It is desirable for the polymer to adhere to the annular housing and the conductor but not the MCEI segments. When a drilling component goes deeper into a borehole, the surroundings become naturally hotter, thus thermal expansion of materials within the inductive coupler becomes problematic, particularly if some of the components are fragile. The MCEI segments, which are preferably constructed of ferrite, may be just such a fragile component. If the polymer adhered tightly or chemically bonded to the MCEI segments, upon expansion of the polymer, annular housing, and insulated wire, the MCEI could fissure, and could even break. If an MCEI segments such as ferrite breaks, it may lose its inherent ability to be magnetically conductive, thus decreasing overall efficiency of the inductive coupler. If enough damage is done, the coupler may be rendered inoperative. Thus, in the most preferred embodiment where the polymer does not adhere to the MCEI segments, the MCEI segments remain stable, intact, and in place even when the annular housing, polymer, and insulated wire thermally expand.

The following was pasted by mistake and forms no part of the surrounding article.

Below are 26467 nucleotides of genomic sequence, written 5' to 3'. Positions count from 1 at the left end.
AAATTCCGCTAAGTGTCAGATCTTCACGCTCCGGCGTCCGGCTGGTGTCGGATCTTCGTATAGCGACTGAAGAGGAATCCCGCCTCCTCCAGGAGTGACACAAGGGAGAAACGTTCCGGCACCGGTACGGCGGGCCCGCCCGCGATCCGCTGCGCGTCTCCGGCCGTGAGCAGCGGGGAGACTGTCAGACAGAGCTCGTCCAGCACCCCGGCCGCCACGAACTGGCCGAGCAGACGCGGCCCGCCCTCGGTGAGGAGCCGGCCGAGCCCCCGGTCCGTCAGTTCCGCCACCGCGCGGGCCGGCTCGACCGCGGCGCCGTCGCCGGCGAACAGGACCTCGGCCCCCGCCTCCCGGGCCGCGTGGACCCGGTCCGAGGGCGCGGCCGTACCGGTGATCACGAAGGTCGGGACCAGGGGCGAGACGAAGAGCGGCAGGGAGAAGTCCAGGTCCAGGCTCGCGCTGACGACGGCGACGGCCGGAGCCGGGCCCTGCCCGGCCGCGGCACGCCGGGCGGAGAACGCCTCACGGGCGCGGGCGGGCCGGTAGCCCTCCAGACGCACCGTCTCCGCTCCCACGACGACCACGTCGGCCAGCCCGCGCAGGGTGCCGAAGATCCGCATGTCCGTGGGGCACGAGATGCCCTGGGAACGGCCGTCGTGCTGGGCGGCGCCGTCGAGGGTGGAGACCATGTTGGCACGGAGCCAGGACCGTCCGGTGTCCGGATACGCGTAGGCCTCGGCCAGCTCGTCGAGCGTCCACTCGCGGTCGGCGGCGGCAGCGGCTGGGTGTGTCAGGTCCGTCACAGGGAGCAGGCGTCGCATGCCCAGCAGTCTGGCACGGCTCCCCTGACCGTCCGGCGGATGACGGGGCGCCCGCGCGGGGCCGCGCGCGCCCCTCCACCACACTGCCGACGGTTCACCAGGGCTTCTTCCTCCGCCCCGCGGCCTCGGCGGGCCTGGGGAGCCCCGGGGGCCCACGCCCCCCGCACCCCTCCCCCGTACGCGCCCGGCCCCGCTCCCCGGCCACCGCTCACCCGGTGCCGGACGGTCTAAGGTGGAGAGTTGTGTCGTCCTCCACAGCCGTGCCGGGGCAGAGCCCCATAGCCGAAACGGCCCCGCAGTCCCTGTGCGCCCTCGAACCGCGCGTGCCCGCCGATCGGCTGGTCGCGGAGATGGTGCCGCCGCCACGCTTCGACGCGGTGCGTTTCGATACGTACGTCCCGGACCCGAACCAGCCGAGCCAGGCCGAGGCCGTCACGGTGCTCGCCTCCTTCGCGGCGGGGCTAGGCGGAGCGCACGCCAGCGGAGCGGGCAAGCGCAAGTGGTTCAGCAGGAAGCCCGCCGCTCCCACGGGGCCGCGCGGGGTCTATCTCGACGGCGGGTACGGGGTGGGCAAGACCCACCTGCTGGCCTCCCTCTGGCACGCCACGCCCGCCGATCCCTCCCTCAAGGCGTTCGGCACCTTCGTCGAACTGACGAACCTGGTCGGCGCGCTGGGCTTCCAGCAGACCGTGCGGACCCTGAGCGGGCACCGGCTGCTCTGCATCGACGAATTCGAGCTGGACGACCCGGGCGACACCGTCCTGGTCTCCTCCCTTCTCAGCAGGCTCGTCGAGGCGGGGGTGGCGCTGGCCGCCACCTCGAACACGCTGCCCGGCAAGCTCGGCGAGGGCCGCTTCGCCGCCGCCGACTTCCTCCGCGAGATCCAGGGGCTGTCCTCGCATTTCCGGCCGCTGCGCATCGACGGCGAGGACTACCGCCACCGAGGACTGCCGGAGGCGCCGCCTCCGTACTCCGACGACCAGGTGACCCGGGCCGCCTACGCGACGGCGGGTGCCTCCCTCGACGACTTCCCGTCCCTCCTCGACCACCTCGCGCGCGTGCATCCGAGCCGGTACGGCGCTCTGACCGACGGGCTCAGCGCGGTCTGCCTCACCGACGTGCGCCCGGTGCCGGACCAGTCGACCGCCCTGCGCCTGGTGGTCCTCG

This same feature is also beneficial for the biased inductive coupler as discussed above. By stretching the annular housing as it is forced into the recess within the mating surface of a downhole component, the pliant characteristic of the polymer allows it to stretch along with the annular housing, but without pulling apart the MCEI segments.
Various types of polymers can be employed as the “filler material” for the inductive coupler such as polyether ether ketone or PEEK and polyether ketone ketone or PEKK. A thermoplastic material is desirable for its processability characteristics as well as a fluoropolymer type material for its unreactivity to many chemicals. Teflon® is one such type of thermoplastic fluoropolymer. Various types of fluoropolymers are available such as perfluoroalkoxy copolymer or PFA, fluorinated ethylene propylene or FEP, ethylene-tetrafluoroethylene or ETFE, amorphous fluoropolymer or AF, polytetrafluoroethylene or PTFE, and ethylene-chlorotrifluoroethylene copolymer or ECTFE. ECTFE is also known as Halar. These materials also have desirable mechanical and electrical properties excellent for use within the inductive coupler. Teflon® is well known as a dielectric which is often used in the production of coaxial cables.